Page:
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Negotiate Refinancing Mortgage Rates

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Negotiate Refi Mortgage Rates:

Negotiation Steps for Best Rate

Important Note: published interest rates can vary from the actual rate that has been quoted due to factors that consider your credit rating, income ratios, type mortgage loan, mortgage qualifications and location. To get the best rate, you must negotiate your rate down using the following steps:


First step, check your credit rating:

the higher your credit score (FICO 720 and up), the stronger your position to negotiate best rate.

see checking your credit report

If your credit rating is below FICO 700, you might consider steps to strengthen your credit score: more information available at credit management center


Analyze your housing and debt ratios:

again, if your ratios are within lending parameters (28/36), you are in a strong position to negotiate rate and terms — click here to calculate ratios

you might consider paying off your debts, closing credit card and retail charge accounts that are not in use, and consolidate big ticket items into a low, repayment plan: see our debt reduction module


Understand the mortgage lending business:

knowledge is power. Know how the lending business works so that you can understand terms that may be thrown at you.

Start with this page (within our mortgage lending module) to refresh yourself with the mortgage lending process — it will point out important mortgage lending steps and processes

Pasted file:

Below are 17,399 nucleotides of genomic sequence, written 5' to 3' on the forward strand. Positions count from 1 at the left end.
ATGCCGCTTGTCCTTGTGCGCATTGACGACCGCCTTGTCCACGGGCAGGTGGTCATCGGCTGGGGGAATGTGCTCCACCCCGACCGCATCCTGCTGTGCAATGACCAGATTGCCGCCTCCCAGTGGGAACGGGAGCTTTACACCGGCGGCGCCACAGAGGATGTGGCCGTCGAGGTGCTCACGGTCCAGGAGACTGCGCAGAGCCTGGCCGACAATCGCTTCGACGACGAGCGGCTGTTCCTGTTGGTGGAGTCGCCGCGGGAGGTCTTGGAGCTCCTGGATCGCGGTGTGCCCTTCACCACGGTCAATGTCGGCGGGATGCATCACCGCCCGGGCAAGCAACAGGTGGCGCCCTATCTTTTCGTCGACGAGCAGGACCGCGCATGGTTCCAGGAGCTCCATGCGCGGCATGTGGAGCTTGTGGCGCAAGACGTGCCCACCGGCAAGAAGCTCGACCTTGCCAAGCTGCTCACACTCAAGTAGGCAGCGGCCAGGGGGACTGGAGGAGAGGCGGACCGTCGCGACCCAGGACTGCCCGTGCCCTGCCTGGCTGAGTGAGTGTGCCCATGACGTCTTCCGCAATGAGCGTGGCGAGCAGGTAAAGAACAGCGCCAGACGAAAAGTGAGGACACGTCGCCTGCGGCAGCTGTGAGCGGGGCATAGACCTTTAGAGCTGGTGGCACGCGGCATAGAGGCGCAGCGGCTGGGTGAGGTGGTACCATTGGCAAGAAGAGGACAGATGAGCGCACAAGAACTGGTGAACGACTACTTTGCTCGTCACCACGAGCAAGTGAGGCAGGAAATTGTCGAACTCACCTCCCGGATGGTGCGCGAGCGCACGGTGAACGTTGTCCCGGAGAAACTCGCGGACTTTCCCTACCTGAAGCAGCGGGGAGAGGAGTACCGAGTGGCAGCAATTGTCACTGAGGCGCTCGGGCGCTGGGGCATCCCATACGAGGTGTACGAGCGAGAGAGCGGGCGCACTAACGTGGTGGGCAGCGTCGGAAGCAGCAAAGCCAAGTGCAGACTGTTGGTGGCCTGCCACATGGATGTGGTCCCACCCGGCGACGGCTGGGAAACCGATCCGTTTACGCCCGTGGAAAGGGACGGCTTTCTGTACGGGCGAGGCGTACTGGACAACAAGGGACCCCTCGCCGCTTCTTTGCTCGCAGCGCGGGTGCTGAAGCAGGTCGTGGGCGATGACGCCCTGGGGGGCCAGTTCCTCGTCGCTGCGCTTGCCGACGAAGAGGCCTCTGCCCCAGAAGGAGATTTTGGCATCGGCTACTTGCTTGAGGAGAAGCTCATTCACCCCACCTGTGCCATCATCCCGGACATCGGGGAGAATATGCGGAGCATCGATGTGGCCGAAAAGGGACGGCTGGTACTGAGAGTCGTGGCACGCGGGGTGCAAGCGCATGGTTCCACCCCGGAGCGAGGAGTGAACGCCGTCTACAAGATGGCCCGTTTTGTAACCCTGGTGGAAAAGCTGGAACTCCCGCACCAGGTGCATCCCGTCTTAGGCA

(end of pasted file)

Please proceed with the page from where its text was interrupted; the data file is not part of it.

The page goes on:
When ready, submit your application:

allow our network of financial advisors from your area compete for your business - get up to 4 lender quotes


Collect and analyze lending offers:

use this loan comparison worksheet (FREE download) to compare rates and terms among the lenders that have reviewed your application

what you should compare: see our notes below


Compare programs:

compare these lender rates and terms with other published rates referenced on this page


Start negotiations:

you are now in the position to negotiate with your lender of choice to match or beat any rate that you feel you deserve

Notify the lender that you have shopped programs and if they want your business, they must meet other competitive offers

Please note:
rate information supplied by external links do not reflect your actual rate. Your actual rate is a reflection of your credit score, loan amount, down payment position, and competing factors as you negotiate best rates and terms among lenders.

Note that mortgage rates change daily. Rates will also differ by region and locality.

We do not list rates on this site since we are not a lender and cannot determine rate based on the factors above. Rather we list references to rate information where you can view sample rates from various regions and lenders.

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Negotiate Refi Mortgage Rates:

About Mortgage Interest Rates

About Interest Rates

  • The interest rate is an annual percentage rate
    that lenders charge for home loans. Your monthly mortgage payment includes an amount for the interest rate charges and repayment amount for the loan balance.

  • Mortgage interest rate charges are tax deductible
    for qualified individuals. You can deduct the amount of interest paid during the year if you file Schedule A.


Interest Rate Terms

  • Initial Rate: This is the initial rate that the bank quotes for a mortgage loan. It is the rate that calculates the amount of interest you pay each month.

  • Annual Percentage Rate (APR): The actual interest rate the borrower pays when all the costs of obtaining the loan are included.

  • Effective Percentage Rate: The rate that reflects the total interest paid after adjusted for items such as interest rate deductions from your taxes.